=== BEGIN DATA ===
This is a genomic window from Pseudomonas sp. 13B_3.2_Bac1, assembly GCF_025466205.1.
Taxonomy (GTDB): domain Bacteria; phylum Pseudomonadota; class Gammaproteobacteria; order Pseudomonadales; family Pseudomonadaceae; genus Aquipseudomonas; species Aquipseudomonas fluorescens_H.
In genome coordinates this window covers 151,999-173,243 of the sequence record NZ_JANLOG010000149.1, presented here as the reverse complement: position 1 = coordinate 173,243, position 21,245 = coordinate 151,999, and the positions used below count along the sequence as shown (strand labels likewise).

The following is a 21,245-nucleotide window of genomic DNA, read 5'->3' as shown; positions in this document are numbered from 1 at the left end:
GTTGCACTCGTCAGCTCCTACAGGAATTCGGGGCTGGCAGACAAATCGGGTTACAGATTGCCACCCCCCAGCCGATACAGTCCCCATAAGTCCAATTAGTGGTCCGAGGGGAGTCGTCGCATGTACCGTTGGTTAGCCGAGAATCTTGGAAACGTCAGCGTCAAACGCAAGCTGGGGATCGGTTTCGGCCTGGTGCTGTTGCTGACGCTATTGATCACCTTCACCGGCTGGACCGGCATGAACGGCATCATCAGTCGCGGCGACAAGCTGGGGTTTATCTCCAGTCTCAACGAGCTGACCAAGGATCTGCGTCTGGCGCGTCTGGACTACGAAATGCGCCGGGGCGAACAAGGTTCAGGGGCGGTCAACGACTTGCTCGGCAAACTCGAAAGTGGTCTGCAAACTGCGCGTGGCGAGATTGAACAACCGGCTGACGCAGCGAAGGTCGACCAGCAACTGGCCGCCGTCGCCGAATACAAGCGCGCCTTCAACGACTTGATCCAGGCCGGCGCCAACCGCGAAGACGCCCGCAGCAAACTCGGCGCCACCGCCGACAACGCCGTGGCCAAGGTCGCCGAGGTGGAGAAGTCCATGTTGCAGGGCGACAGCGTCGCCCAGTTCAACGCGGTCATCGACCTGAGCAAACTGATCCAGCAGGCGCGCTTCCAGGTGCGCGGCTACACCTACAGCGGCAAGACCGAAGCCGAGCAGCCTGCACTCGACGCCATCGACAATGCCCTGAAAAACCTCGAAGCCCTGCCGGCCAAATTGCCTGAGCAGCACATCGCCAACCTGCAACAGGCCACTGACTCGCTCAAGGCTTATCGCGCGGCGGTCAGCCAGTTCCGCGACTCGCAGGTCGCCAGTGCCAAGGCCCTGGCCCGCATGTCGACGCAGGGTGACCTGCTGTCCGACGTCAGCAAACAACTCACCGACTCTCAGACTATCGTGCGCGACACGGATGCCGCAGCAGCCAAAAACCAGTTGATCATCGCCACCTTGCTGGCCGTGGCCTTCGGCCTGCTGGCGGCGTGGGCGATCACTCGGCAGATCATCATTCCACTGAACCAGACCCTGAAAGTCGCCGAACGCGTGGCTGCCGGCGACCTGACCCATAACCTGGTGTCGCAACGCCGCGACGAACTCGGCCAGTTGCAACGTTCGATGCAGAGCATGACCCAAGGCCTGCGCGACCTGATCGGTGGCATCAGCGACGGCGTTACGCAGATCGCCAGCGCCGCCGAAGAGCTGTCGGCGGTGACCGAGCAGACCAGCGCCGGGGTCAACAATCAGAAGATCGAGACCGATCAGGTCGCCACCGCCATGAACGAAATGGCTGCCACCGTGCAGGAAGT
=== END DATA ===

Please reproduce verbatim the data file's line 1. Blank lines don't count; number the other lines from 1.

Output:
This is a genomic window from Pseudomonas sp. 13B_3.2_Bac1, assembly GCF_025466205.1.